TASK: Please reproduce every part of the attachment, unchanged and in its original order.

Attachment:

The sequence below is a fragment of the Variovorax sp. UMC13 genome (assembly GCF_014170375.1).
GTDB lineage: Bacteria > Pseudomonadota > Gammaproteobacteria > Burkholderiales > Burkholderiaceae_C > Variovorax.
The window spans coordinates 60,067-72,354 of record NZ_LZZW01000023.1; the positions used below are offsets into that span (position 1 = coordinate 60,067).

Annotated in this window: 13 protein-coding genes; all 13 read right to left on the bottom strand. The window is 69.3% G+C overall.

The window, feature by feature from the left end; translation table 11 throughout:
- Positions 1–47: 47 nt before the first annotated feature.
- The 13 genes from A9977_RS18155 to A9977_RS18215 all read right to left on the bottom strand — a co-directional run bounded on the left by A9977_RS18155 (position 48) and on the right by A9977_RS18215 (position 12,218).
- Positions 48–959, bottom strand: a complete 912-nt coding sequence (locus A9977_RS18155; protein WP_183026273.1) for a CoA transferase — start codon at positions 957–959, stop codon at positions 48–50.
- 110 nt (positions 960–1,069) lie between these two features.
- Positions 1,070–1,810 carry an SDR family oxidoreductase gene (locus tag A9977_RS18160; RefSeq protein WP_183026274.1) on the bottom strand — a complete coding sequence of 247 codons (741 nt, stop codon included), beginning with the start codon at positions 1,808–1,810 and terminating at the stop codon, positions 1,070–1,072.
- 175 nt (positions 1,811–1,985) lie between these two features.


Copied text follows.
The sequence below is a fragment of the Variovorax sp. UMC13 genome (assembly GCF_014170375.1).
GTDB lineage: Bacteria > Pseudomonadota > Gammaproteobacteria > Burkholderiales > Burkholderiaceae_C > Variovorax.
The window spans coordinates 60,067-72,354 of record NZ_LZZW01000023.1; the positions used below are offsets into that span (position 1 = coordinate 60,067).

Annotated in this window: 13 protein-coding genes; all 13 read right to left on the bottom strand. The window is 69.3% G+C overall.

The window, feature by feature from the left end; translation table 11 throughout:
- Positions 1–47: 47 nt before the first annotated feature.
- The 13 genes from A9977_RS18155 to A9977_RS18215 all read right to left on the bottom strand — a co-directional run bounded on the left by A9977_RS18155 (position 48) and on the right by A9977_RS18215 (position 12,218).
- Positions 48–959, bottom strand: a complete 912-nt coding sequence (locus A9977_RS18155; protein WP_183026273.1) for a CoA transferase — start codon at positions 957–959, stop codon at positions 48–50.
- 110 nt (positions 960–1,069) lie between these two features.
- Positions 1,070–1,810 carry an SDR family oxidoreductase gene (locus tag A9977_RS18160; RefSeq protein WP_183026274.1) on the bottom strand — a complete coding sequence of 247 codons (741 nt, stop codon included), beginning with the start codon at positions 1,808–1,810 and terminating at the stop codon, positions 1,070–1,072.
- 175 nt (positions 1,811–1,985) lie between these two features.